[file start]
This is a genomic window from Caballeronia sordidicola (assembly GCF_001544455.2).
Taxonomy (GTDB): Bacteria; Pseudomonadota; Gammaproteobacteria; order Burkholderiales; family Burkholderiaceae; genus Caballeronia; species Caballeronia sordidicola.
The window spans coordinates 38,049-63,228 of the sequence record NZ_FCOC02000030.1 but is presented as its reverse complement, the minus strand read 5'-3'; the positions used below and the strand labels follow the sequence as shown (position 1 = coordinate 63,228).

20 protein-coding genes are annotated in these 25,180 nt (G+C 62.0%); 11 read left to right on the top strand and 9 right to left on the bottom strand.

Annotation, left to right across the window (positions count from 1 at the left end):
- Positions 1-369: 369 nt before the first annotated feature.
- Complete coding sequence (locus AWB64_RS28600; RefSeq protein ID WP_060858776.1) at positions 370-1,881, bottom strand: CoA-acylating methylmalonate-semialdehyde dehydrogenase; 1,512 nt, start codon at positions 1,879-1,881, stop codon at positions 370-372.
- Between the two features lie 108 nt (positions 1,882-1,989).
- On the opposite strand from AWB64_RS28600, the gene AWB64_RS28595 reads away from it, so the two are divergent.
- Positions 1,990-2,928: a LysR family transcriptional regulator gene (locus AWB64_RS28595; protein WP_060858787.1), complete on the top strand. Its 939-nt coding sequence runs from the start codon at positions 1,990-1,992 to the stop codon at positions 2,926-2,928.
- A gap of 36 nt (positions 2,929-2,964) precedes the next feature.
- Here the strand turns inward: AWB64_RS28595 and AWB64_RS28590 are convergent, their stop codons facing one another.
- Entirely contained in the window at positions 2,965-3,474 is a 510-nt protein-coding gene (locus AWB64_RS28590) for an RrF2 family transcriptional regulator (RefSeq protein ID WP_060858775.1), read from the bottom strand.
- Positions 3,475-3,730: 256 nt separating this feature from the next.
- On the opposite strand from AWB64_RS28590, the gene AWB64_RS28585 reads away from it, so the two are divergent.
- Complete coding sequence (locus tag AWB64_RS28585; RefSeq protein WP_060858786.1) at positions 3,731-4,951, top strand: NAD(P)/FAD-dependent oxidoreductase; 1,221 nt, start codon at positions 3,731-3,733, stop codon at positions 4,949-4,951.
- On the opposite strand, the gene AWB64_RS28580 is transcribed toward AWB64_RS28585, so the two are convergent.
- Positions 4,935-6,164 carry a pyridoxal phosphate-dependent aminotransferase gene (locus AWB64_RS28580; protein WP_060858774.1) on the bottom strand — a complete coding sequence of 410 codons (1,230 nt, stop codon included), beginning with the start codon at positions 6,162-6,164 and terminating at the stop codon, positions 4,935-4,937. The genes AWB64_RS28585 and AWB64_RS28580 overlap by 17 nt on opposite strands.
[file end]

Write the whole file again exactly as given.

This is a genomic window from Caballeronia sordidicola (assembly GCF_001544455.2).
Taxonomy (GTDB): Bacteria; Pseudomonadota; Gammaproteobacteria; order Burkholderiales; family Burkholderiaceae; genus Caballeronia; species Caballeronia sordidicola.
The window spans coordinates 38,049-63,228 of the sequence record NZ_FCOC02000030.1 but is presented as its reverse complement, the minus strand read 5'-3'; the positions used below and the strand labels follow the sequence as shown (position 1 = coordinate 63,228).

20 protein-coding genes are annotated in these 25,180 nt (G+C 62.0%); 11 read left to right on the top strand and 9 right to left on the bottom strand.

Annotation, left to right across the window (positions count from 1 at the left end):
- Positions 1-369: 369 nt before the first annotated feature.
- Complete coding sequence (locus AWB64_RS28600; RefSeq protein ID WP_060858776.1) at positions 370-1,881, bottom strand: CoA-acylating methylmalonate-semialdehyde dehydrogenase; 1,512 nt, start codon at positions 1,879-1,881, stop codon at positions 370-372.
- Between the two features lie 108 nt (positions 1,882-1,989).
- On the opposite strand from AWB64_RS28600, the gene AWB64_RS28595 reads away from it, so the two are divergent.
- Positions 1,990-2,928: a LysR family transcriptional regulator gene (locus AWB64_RS28595; protein WP_060858787.1), complete on the top strand. Its 939-nt coding sequence runs from the start codon at positions 1,990-1,992 to the stop codon at positions 2,926-2,928.
- A gap of 36 nt (positions 2,929-2,964) precedes the next feature.
- Here the strand turns inward: AWB64_RS28595 and AWB64_RS28590 are convergent, their stop codons facing one another.
- Entirely contained in the window at positions 2,965-3,474 is a 510-nt protein-coding gene (locus AWB64_RS28590) for an RrF2 family transcriptional regulator (RefSeq protein ID WP_060858775.1), read from the bottom strand.
- Positions 3,475-3,730: 256 nt separating this feature from the next.
- On the opposite strand from AWB64_RS28590, the gene AWB64_RS28585 reads away from it, so the two are divergent.
- Complete coding sequence (locus tag AWB64_RS28585; RefSeq protein WP_060858786.1) at positions 3,731-4,951, top strand: NAD(P)/FAD-dependent oxidoreductase; 1,221 nt, start codon at positions 3,731-3,733, stop codon at positions 4,949-4,951.
- On the opposite strand, the gene AWB64_RS28580 is transcribed toward AWB64_RS28585, so the two are convergent.
- Positions 4,935-6,164 carry a pyridoxal phosphate-dependent aminotransferase gene (locus AWB64_RS28580; protein WP_060858774.1) on the bottom strand — a complete coding sequence of 410 codons (1,230 nt, stop codon included), beginning with the start codon at positions 6,162-6,164 and terminating at the stop codon, positions 4,935-4,937. The genes AWB64_RS28585 and AWB64_RS28580 overlap by 17 nt on opposite strands.